Several themes running through the book – Liesel and her foster parents, poverty in world war two Germany, terror visited on the Jewish population, tragedy of war for families as they lose loved ones, beauty of books and learning to read (as the book thief accumulates books).
Liesel, a young German girl, is fostered out to a couple living just outside Munich. Liesel quickly builds a relationship with the father (Hans) and, over a longer period of time, also with the mother (Rosa). War time Germany and they live on the breadline. Liesel also develops a number of close friendships with other children in the neighbourhood.
Hans Hubermann teaches Liesel to read and over the years she steals several books (Hubermann also buys her a couple of books) which form a background to the story. Football in the street is one of the social outlets – and excels as a footballer.
The ugly advance of Nazism is to the fore. The Hubermanns shelter a Jew (Max) – and Zuzak describes beautifully the prison like existence of Max living in the basement of the Hubermann house. One of the tenser scenes describes the local Nazis coming to inspect the basement for its potential use as an air raid shelter.
Dachau is nearby and marches of Jewish prisoners through the town become a regular event. And Max eventually having left the Huvbermanns (to spare them the threat), ends up in Dachau.
Hans Hubermann is an interesting character. He has resisted all invitations to join up with the Nazis – and falls out with his son. Eventually he is required to join the army and the war.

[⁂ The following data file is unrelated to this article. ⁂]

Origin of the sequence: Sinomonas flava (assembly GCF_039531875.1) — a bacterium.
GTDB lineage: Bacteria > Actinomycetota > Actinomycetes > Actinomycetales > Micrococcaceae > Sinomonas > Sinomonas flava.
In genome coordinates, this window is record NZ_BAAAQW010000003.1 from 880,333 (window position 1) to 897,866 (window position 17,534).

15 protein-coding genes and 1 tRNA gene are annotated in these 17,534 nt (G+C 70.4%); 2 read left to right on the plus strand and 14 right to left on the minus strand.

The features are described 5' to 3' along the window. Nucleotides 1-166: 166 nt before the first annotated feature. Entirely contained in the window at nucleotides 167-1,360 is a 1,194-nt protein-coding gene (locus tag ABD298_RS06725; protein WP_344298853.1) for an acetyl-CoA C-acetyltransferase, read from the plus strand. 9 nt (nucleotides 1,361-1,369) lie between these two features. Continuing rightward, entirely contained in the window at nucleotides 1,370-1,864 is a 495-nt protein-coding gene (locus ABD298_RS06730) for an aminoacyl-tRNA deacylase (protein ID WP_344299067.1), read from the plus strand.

Liesel develops a close (platonic) relationship with local boy Rudi. They play football in the street, they rob fruit from orchards and generally become best of friends.
The book is narrated by Death – as he gathers up the souls. At times Death tells us what will happen – almost to underline the futility of much of what humans spend their times worrying about.
In many respects the book took me back to Anne Frank and her hidden existence in Amsterdam. I listened to the book (via audible.co.uk) – found it absorbing, well paced and, in general, I thought it provided a different and worthwhile perspective on war torn Germany (and the struggle of ordinary people). Would definitely be looking to read another Zuzak book.
[schema type=”book” url=”http://en.wikipedia.org/wiki/The_Book_Thief” name=”The Book Thief” description=”Story set in Germany during second world war.” author=”Markus Zuzak” publisher=”Picador” isbn=”978-0-375-84220-7″ ebook=”yes” paperback=”yes” ]